The chemical nature and properties
In 1955, insulin became the first protein to be fully sequenced. That work resulted in a 1959 Nobel Prize for Frederick Sanger. Many proteins have more than one chain, joined together in specific ways. Human insulin has two peptides. The A chain has 21 amino acids and B chain has 30 amino acids. The two chains are connected by two disulphide bridges, bonds formed between the sulphur atoms in the amino acid cystine. The A chain also has a third internal disulphide bridge. The disulphide bridges hold the molecule together. Although the amino acid sequence of insulin varies among species, certain segments of the molecule are highly conserved, including the positions of the three disulphide bonds, both ends of the A chain and the C-terminal residues of the B chain10

These similarities in the amino acid sequence of insulin lead to a three-dimensional conformation of insulin that is very similar among species and insulin from one animal is very likely biologically active in other species. Looking at the enzyme in more detail, the sequence of porcine (pig) insulin and human insulin is almost identical, but not exactly - it differs by one amino acid. Bovine (beef) insulin is different by three amino acids from human.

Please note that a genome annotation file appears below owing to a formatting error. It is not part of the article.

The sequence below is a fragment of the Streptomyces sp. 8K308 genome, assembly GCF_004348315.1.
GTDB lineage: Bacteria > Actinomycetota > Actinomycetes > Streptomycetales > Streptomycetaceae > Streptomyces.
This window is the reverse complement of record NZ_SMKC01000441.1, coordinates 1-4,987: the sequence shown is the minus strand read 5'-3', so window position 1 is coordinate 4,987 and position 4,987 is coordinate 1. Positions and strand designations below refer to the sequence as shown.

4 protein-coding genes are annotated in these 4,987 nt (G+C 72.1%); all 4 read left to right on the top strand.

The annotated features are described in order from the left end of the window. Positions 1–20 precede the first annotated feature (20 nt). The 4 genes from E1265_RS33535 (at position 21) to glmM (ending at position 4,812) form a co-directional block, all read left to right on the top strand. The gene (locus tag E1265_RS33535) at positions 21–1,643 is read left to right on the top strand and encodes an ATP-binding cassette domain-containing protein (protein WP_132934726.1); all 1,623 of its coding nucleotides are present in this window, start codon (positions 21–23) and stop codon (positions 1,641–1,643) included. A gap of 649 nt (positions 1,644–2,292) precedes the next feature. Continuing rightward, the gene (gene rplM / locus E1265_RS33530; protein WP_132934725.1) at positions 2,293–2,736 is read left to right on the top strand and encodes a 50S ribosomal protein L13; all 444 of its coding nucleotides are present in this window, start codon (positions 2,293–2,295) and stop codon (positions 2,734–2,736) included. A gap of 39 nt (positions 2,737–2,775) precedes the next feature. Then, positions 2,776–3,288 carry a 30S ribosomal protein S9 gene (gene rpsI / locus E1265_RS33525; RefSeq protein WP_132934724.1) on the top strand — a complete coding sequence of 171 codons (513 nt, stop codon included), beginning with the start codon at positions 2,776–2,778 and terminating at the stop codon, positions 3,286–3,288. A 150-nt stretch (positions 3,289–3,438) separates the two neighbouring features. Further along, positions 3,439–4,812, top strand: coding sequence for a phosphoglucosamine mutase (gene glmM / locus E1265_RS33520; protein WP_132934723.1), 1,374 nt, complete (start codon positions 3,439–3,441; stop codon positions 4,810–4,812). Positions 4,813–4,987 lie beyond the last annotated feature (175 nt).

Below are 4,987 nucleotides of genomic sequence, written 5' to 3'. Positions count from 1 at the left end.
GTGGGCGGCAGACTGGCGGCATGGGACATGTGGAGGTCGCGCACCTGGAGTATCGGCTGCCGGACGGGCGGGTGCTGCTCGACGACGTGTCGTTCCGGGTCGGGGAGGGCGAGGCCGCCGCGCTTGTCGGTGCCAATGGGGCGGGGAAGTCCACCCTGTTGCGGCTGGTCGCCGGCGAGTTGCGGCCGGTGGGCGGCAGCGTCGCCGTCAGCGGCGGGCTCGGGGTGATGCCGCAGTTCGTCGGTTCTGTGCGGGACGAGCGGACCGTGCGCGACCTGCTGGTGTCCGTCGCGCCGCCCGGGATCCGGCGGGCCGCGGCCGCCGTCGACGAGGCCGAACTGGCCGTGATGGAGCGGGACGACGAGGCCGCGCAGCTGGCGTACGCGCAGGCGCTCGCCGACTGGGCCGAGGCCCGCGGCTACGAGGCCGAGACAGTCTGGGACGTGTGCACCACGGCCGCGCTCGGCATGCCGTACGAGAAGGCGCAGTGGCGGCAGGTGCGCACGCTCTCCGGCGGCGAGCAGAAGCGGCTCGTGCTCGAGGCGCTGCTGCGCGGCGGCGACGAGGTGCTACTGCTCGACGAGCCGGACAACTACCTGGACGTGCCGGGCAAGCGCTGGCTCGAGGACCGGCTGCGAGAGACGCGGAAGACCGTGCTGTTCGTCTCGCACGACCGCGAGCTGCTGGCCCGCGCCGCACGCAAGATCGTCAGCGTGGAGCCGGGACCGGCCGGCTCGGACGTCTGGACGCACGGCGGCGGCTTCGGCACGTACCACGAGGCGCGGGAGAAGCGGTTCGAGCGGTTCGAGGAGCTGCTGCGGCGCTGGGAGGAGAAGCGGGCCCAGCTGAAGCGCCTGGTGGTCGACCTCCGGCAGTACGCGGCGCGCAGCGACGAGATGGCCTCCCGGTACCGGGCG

It is of interest to point out that the newly developed insulin analogs like Lispro, Aspart and Glargine; also differ from 'human insulin' in two or more aminoacids as shown in Table 2.

Table2: Amino acid sequence of human and insulin analogs
Insulin A21 B28 B29 B31 B32
Human Proline Lysine - - Aspargine
Lispro Lysine Proline - - Aspargine
Aspart Aspartic acid Lysine - - Aspargine
Glargine Proline Lysine Arginine* Arginine* Glycine
* The two argines are added to the C terminus of 15 C B chain.

Due to the fact that the animal insulins (both bovine and porcine) are different from the natural human insulin in their amino acid sequence, it is often argued that this could affect their clinical efficacy. But it appears that none of the amino acid changes are at sites crucial to the binding affinity or action of insulins. Hence there is no significant difference between insulin species in their ability to bind to the receptors and their action. Theoretically changes in amino acid could affect the solubility and diffusion properties of insulin molecules11

Indeed, receptor studies have shown that there is complete identity between porcine and human insulins employing equal potency. The parameters measured include receptor number, affinity, association and dissociation kinetics, down regulation negative, comparative and internalization12.